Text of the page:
AFTER the initial land sales at Tomerong in 1855, the Conditional Purchase laws of the 1860s resulted in more land becoming available but in smaller parcels. Whilst some land purchasers were speculators or investors, others had the intention of settlement and farming. The descendants of some of these families may still be found living locally, whilst others have long moved on. Of the 21 first land purchasers from 1855, only the Parnell and Barham families would settle the area and remain for more than the first few years. But other settlers such as Joseph Suffolk followed, and these pioneers and their families, many of whom intermarried, would form the embryo of a new community.


Family names of those early land purchasers, early settlers and of those who settled later but impacted upon the community include: Aldous, Andrews, Barham, Bartlett, Bettens, Blacket, Bryce, Comerford, Crawford, Duncombe, Ganderton, Gould, Harriss, Hart, Hawken, Henry, Herbert, Kells, Kelly, Lackersteen, Langlands, Mathie, McGuire, McKinnon, Mison, Nelson, Pantlin, Parnell, Pepper, Rogers, Schutz, Shepherd, Smith, Stapleton, Suffolk, Turner, Warne, Watt and Wrightson.


Richard Bartlett, his wife Lydia and their infant daughter arrived in Australia in 1841. Richard purchased portion 21 in the first land sale at Tomerong and the family made their home here for a short time before moving on to Milton in 1860. The Bartlett land was eventually sold to the Hart family who had conditionally purchased an adjoining property in 1883, although they had been residing in the district for some years prior to this.

Hawken family and John & Isabella Bryce

Thomas and Mary Langlands and family. Thomas was headmaster at Tomerong Public School for 20 years.

Bryce family at Rosebank

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The Pantlin’s were another family who spent only a few years at Tomerong. James, his wife Mary (nee Chapman) and James’ brother Frederick arrived in Australia from Surrey in 1856. Frederick conditionally purchased portion 107, south-west of Tomerong, in 1865. Records indicate that Frederick, James and Mary resided here as early as 1860. In 1865, whilst land clearing, one of the brothers had a close encounter with a snake and the story was reported in the ‘Kiama Independent’. ‘I have another somewhat peculiar snake story to communicate… a neighbour of mine, Mr Pantling was occupied in a paddock burning off, accompanied by his dog, a very valuable but rather ferocious specimen of the canine tribe. On moving two logs a large black snake was unearthed, which was instantly seized and shook by the dog. Hoping to avoid the consequences to the dog, Mr P and an assistant endeavoured to prevent a second attack in vain, for Ponto true to his nature again seized the snake, but this time was twice bitten in the shoulder by the snake. Having dispatched his snakeship, the dog most unmistakably objected to being examined, and left the paddock in the direction of home. Mr P being desirous to save his dogs life if possible, went home to cut away the bitten parts, but found the dog had not arrived. Nor was he seen by any one for seven days, and the general opinion was that he was dead, but to the surprise of all, on the eighth day the dog made his appearance, and what is most surprising, the places where the snake bit him presented two large holes, the poisoned flesh evidently having either fallen off or been eaten away by the dog, which is still alive and doing well.’ The family remained at Tomerong until about 1870. Frederick was shown to be engaged in woodcutting and residing at Woollamia in the 1872 electoral role, but the families eventually moved to the Milton area.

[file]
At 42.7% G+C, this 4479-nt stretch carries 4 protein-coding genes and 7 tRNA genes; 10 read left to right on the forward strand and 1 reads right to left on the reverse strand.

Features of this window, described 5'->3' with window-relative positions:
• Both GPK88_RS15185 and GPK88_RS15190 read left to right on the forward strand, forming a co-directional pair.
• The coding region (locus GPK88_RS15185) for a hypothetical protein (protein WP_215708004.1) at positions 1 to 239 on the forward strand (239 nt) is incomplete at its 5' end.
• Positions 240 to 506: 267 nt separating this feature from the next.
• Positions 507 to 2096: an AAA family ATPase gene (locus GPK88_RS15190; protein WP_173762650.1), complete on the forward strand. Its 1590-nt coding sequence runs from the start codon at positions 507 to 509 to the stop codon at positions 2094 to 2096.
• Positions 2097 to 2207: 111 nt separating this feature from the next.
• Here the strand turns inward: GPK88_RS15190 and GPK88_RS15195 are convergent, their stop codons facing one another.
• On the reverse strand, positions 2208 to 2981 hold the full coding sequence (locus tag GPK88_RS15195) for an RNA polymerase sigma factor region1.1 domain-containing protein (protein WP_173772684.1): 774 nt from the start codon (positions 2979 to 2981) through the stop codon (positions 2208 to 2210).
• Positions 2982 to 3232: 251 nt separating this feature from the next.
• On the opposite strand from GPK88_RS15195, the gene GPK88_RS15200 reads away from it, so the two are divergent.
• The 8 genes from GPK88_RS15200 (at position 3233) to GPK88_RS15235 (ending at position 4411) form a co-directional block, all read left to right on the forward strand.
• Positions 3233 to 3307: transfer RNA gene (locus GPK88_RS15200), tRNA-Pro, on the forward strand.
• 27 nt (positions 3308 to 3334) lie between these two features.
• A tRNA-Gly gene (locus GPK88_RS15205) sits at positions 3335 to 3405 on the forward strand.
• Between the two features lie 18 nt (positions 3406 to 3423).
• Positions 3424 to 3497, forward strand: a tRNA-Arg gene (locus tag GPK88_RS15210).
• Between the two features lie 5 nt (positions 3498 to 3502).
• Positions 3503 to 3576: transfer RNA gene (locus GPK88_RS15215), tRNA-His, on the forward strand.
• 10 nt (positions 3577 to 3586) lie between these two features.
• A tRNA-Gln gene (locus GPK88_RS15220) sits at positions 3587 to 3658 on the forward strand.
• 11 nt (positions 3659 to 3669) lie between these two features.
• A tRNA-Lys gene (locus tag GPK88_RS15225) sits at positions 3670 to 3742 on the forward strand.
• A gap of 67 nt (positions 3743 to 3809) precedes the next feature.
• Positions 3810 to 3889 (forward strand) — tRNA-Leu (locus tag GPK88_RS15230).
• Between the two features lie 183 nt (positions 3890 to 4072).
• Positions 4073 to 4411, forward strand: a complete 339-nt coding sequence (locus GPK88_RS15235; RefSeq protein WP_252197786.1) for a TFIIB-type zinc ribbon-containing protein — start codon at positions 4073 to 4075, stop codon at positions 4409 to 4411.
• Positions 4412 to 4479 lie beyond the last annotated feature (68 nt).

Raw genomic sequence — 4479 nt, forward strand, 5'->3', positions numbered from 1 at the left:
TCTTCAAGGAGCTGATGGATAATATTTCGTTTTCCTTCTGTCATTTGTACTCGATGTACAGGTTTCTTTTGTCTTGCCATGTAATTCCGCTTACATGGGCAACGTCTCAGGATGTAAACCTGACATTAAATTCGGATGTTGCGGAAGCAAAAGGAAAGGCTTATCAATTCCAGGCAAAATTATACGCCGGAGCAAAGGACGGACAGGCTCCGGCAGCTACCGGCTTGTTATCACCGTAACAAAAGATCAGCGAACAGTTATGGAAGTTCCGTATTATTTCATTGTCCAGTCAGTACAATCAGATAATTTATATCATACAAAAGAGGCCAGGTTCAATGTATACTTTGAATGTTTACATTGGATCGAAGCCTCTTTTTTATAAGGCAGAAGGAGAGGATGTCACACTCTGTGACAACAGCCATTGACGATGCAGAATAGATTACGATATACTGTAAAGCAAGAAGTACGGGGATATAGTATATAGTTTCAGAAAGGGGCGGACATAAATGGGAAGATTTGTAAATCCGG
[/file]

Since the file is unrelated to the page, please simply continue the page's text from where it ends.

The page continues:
Thomas Kelly of Terara purchased 100 acres (portion 5) east of the Shoalhaven to Ulladulla Road at the confluence of Stewart and Suffolk Creeks. However, Thomas did not come to live at Tomerong and was residing at Numbaa in 1869 when his land at Tomerong was advertised for sale.


The Comerford family also did not settle on the 199 acres (portion 71) which was purchased by Charles in 1855. Records indicate that William Bryce had purchased this land by 1890.


Reuben Mison conditionally purchased 100 acres of land (portions 157 and 117) in 1869. He married Isabella Suffolk (daughter of Joseph and Ellen) in 1874. Following the death of Isabella and their only child a year later (probably in childbirth), Reuben married Isabella’s older sister, Sarah, in 1879. Whilst at Tomerong, Reuben was engaged in a butchering business and was also the proprietor of a sawmill situated south-west of the village. He moved out of the district after establishing another sawmill at Bomaderry.


The family of James and Ann Henry (nee Mathie) was residing at Tomerong Creek from the early 1890s, but in 1899 James was farming at ‘Tippet Hill’, Ann’s former home…


For More Information on the Bryce, Barham, Parnell, Suffolk, Watt, Mathie, Turner, Smith, Kells, Pepper, Ganderton, McGuire, Crawford, Harriss, Hawken, Langlands, Blacket, Warne, Lackersteen, Schutz and McKinnon families consult “From Bullocks to Bypass”.